I know what I do (and anything more public than this e-mail could risk my career).

Yet if you look carefully at the polls, you can find indications of doubt. "Six in 10 Say Obama Same-Sex Marriage View Won't Sway Vote," read Gallup's headline for a survey released a few days after the Obama announcement. In truth, it will probably sway the votes of a lot fewer than 4 in 10. The poll found that 24 percent of Democrats said they were more likely to vote for Obama, and 52 percent of Republicans less likely. One can discount their answers as expressions of approval or disapproval rather than realistic estimates of the probability of their voting differently, which was already close to zero. (On the other hand, it's possible the strikingly higher Republican number portends a bigger turnout.)

But if the presidential election is close, the issue needn't change the minds of large numbers of voters in order to prove important or even decisive. Gallup's findings suggest that it is considerably more likely to sway voters against Obama than for him. Among Democrats, 10 percent said they were less likely to vote for him, while only 2 percent of Republicans said they were more likely. And 23 percent of independents said less likely, and just 11 percent more likely.

In the same poll, 51 percent of all respondents said they approved of same-sex marriage; only 45 percent disapproved. That may reassure Obama supporters, but it ought to unsettle them instead. Even in a sample professing unrealistically high support for same-sex marriage, Obama's backing seemed to be more harmful to him than beneficial.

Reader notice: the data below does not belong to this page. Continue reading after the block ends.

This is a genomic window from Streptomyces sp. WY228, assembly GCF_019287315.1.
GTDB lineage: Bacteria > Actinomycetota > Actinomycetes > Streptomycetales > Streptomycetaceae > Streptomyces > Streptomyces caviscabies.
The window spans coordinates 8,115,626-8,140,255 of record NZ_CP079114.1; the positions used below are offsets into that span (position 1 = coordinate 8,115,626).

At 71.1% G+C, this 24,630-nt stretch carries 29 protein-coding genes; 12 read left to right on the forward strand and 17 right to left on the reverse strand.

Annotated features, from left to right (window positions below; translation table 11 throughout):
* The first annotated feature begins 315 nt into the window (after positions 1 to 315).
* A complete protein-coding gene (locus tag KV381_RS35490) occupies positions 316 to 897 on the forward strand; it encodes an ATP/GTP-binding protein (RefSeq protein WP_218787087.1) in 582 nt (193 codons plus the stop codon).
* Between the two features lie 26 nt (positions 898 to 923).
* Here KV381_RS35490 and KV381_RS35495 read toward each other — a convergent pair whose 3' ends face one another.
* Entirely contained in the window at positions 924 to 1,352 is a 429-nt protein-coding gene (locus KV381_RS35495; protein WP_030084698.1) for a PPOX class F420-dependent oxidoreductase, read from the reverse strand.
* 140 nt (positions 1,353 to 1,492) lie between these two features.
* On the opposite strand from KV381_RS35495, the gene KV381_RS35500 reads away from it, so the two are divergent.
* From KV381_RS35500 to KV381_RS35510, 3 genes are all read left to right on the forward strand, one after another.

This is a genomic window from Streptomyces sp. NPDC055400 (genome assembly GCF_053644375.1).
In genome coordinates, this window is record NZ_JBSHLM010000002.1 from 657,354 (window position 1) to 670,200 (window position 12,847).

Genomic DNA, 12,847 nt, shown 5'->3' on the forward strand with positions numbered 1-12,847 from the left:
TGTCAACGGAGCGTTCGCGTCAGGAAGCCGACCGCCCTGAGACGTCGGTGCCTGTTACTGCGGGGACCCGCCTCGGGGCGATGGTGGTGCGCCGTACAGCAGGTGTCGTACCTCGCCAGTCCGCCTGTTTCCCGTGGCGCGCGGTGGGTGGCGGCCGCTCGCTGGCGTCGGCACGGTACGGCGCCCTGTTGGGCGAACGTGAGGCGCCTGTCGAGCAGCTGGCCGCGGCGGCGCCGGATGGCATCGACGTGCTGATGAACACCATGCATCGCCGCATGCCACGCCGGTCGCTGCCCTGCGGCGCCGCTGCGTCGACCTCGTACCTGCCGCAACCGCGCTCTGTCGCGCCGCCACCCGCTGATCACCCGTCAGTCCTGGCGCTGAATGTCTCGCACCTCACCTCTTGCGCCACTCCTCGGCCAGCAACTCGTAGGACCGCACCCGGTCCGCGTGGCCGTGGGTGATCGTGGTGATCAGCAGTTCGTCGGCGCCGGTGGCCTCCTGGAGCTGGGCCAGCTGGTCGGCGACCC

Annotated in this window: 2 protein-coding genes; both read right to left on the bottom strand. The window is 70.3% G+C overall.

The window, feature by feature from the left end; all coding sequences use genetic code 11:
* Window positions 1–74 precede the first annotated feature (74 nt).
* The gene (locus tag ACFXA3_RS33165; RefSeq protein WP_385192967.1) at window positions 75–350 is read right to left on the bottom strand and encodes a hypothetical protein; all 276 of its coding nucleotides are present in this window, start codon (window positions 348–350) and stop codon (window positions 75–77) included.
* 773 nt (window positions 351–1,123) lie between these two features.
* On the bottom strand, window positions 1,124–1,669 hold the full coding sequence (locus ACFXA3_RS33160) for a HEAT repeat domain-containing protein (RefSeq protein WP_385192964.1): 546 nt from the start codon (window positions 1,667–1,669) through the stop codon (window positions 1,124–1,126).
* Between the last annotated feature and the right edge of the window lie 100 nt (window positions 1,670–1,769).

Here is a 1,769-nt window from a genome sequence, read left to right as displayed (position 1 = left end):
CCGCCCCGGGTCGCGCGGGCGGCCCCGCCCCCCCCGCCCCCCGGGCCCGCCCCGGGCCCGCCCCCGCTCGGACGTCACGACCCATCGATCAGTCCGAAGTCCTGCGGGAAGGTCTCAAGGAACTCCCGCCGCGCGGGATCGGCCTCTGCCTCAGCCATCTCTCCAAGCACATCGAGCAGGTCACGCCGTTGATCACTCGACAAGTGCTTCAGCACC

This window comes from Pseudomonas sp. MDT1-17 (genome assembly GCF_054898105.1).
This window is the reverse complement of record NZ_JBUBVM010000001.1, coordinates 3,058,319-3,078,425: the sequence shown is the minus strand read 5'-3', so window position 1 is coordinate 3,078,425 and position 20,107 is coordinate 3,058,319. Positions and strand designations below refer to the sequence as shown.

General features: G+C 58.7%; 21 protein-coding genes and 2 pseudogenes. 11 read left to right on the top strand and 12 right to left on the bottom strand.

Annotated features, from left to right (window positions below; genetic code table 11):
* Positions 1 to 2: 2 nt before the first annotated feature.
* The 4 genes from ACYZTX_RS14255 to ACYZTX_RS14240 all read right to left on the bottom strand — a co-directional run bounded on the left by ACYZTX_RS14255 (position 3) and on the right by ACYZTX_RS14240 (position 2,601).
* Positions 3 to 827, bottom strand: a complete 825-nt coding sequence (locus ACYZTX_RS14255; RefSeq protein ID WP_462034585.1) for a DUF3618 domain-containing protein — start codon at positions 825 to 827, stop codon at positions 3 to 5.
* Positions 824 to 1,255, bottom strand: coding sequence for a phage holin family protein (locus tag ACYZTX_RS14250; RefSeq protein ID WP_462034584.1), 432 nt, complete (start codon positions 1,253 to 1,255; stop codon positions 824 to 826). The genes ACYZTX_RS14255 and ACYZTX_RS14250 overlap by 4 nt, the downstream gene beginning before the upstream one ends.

Indeed, a week after Obama's announcement, a New York Times poll found Mitt Romney ahead of the president, 46 percent to 43 percent. That survey's findings on same-sex marriage were more believable than those of other recent polls. Respondents opposed it, 51 percent to 42 percent, though a majority accepted either marriage or nonmarital civil unions when the latter was offered as an alternative.

The Times's headline finding was that an overwhelming majority of respondents, 67 percent, thought the president backed same-sex marriage "mostly for political reasons," while only 24 percent thought he did it "mostly because he thinks it is right." Obama seems to have managed the neat trick of looking like a cynical opportunist while embracing an unpopular position.

Next article: Obama's Risky Campaign Strategy (7/13/12)